Morgan Murphy

Colic in Horses: Prevention Is Better Than Cure

Colic is a huge source of anxiety for horse owners. Having already discussed Colic in a previous article, what happens and why - you may already know that the key to keeping colic at bay is taking the right, preventative measures. Colic can affect any horse of any breed at any age and at any time; it does not have predisposing warning factors in many cases and it can strike when least expected.  As such, it is a prevalent topic within the equine industry and we have compiled a list of tips to help prevent your horse from an episode. Unfortunately, we cannot guarantee you will never experience this frightening condition but, by following these simple and sensible tips you can greatly reduce the risks.

Rolling can be a sign of colic in horses*


  • Feed sensibly

Don't feed just twice a day. Divide feeding into 3-4 times daily. Make any change in diet, gradually. Even if you're feeding the same kind of forage. Taper the horse onto the latest load of hay, gradually. Provide your horse with clean bowls and mold-free feed, kept away from vermin, to prevent toxins from entering the horse’s digestive system. You wouldn’t like to eat or drink from dirty dishes so imagine what it’s like for your horse to have to eat from a dirty bowl! Unhygienic areas are a breeding ground for bacteria which could introduce colic-inducing toxins to the horse, so ensure that your food bowls are cleaned before each meal and that you provide your horse with fresh water each day.

  • Keep meal sizes to a minimum

The stomach capacity of a horse is less than 4 pounds.  By overfeeding, you are challenging the horse’s stomach and digestive tract, which will prevent him from digesting the food effectively and may be a trigger for colic. If your horse requires a significant amount of hard feed, split this over 3-4 smaller meals per day or consider using oils to increase the calorific density in place of starchy bulk feeds.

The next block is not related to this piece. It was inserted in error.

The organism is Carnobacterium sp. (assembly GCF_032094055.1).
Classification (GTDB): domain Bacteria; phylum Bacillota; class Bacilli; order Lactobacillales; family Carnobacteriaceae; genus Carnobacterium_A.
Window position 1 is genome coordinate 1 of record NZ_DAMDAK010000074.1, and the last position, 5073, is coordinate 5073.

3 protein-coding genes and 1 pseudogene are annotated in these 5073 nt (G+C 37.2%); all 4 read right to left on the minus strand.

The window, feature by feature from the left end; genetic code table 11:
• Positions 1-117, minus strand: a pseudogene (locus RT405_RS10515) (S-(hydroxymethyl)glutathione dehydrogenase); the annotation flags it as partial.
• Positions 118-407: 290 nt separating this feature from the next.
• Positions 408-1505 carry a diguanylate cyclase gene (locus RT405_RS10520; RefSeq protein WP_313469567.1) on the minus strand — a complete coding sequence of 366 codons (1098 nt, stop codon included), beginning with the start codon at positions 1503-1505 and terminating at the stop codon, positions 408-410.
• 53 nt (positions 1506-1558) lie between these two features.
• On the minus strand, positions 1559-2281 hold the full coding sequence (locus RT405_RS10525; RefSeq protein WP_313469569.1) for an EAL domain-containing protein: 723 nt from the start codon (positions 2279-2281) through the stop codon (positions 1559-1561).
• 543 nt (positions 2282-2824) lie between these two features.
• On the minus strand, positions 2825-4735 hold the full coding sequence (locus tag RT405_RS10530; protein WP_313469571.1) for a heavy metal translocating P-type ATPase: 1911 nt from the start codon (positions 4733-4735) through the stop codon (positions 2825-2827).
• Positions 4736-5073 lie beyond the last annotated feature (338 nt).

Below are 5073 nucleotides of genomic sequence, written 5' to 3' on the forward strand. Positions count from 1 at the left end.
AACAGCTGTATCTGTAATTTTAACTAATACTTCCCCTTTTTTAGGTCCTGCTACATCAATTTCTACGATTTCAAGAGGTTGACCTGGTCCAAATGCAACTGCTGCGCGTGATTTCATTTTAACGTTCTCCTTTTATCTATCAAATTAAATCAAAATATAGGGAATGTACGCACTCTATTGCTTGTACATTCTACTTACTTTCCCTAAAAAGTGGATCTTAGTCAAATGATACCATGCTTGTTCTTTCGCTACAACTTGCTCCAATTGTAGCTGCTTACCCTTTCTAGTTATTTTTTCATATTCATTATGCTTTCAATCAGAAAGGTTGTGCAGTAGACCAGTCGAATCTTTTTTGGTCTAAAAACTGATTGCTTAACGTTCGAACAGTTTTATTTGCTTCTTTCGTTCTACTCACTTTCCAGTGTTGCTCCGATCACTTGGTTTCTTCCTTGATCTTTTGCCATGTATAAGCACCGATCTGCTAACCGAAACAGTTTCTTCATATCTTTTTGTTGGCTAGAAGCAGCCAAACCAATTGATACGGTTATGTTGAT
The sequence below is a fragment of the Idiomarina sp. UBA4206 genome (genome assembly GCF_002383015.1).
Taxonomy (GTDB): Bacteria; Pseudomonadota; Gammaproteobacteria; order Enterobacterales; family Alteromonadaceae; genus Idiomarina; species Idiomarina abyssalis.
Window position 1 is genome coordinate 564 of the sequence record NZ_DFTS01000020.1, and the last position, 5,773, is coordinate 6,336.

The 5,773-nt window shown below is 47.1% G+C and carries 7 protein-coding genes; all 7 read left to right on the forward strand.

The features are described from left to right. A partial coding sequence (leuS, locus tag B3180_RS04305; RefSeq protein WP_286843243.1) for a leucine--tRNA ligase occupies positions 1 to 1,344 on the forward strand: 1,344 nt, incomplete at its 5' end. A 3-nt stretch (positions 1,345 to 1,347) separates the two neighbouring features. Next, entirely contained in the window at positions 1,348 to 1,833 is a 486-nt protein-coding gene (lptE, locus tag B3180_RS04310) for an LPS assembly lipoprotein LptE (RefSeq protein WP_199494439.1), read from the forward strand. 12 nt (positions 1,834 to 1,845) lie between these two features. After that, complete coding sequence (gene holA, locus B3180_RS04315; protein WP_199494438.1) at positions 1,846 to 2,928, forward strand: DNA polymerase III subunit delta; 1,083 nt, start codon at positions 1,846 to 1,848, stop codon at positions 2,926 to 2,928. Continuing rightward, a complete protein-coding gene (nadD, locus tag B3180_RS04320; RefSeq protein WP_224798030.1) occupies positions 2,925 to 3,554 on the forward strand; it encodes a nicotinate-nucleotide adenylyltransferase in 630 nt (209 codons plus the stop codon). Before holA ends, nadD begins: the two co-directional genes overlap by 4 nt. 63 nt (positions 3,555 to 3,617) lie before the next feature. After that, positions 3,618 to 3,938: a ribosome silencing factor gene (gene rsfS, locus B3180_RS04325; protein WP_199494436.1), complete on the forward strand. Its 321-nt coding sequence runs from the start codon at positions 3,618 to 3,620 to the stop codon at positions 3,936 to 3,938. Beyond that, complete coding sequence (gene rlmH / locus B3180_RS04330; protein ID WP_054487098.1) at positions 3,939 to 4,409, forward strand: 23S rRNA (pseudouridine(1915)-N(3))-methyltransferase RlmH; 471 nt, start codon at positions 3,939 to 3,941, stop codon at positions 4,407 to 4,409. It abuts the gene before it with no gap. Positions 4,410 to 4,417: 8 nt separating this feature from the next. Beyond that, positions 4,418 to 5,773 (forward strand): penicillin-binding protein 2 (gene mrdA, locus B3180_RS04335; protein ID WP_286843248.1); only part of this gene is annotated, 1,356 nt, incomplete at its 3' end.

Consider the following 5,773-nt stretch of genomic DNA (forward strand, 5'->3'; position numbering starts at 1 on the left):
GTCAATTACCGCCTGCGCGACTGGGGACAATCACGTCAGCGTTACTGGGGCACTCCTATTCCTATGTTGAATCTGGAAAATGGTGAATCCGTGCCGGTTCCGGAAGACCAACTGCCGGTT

• Deworm regularly

Worm infestation is one of the leading causes of colic in horses. Recently there has been a move away from blind deworming; instead, most clinicians recommend that you take a worm count. Sampling the horse’s droppings and sending them away for analysis to determine the number of eggs or larvae of tapeworm and redworm will indicate whether a horse requires deworming and will inform your decision on which wormer to use.  Worms take vital nutrients away from the horse and can lead to irreparable damage and fatal colic, so worm counts and worming, if required, should be carried out routinely.

  • Minimize exposure to stress

Stress can disrupt the speed of digestive transit and as such it is a contributing factor toward colic. Try to keep your horse to a regular routine, with feeding at the same time(s) each day, daily turnout and regular socialization with other horses.  If you are travelling to a show, moving barns or changing a feed or routine, ensure this is done with as little stress to the horse as possible by preparing thoroughly, giving the horse time to adjust. If necessary, consult your veterinarian about a calming product.  

  • Turnout time is chill-out time

Try to ensure your horse gets as much turnout time at pasture as possible. When the horse can move around freely, this ensures movement of the digestive tract and passage of forage through the body. Time at pasture isn’t only important for preventing colic - it promotes overall horse health and wellbeing too! Constant access to forage is great for the digestive system, allowing for natural trickle feeding, and it combats boredom and stereotypical behaviors such as cribbing or pacing.

Sand colic can be found in horses grazing upon sandy ground. Ingestion of small amounts of sand will not cause any issues but avoid feeding on the ground – both feed and hay – to prevent the horse from taking in any more sand.

  • Do not feed immediately after exercise

One of the first rules of feeding is to ensure that the horse is cooled off and has returned to a normal state after exercise – he should have resumed a normal pulse and respiratory rate before any feed is supplied. If the horse is fed while sweaty or straight after work while his body is still under pressure and in a heightened physiological state, he is unlikely to be able to digest food properly and the speed of his digestive tract will be severely altered.  Feeding at this point increases the risk of the horse experiencing colic and should always be avoided.

Remember: colic is largely preventable. Taking a few sensible measures daily will not only keep episodes of colic at bay, but will improve the general quality of your horse’s life. What better reason can there be to follow these tips?!


 *Image courtesy of Bigstock Images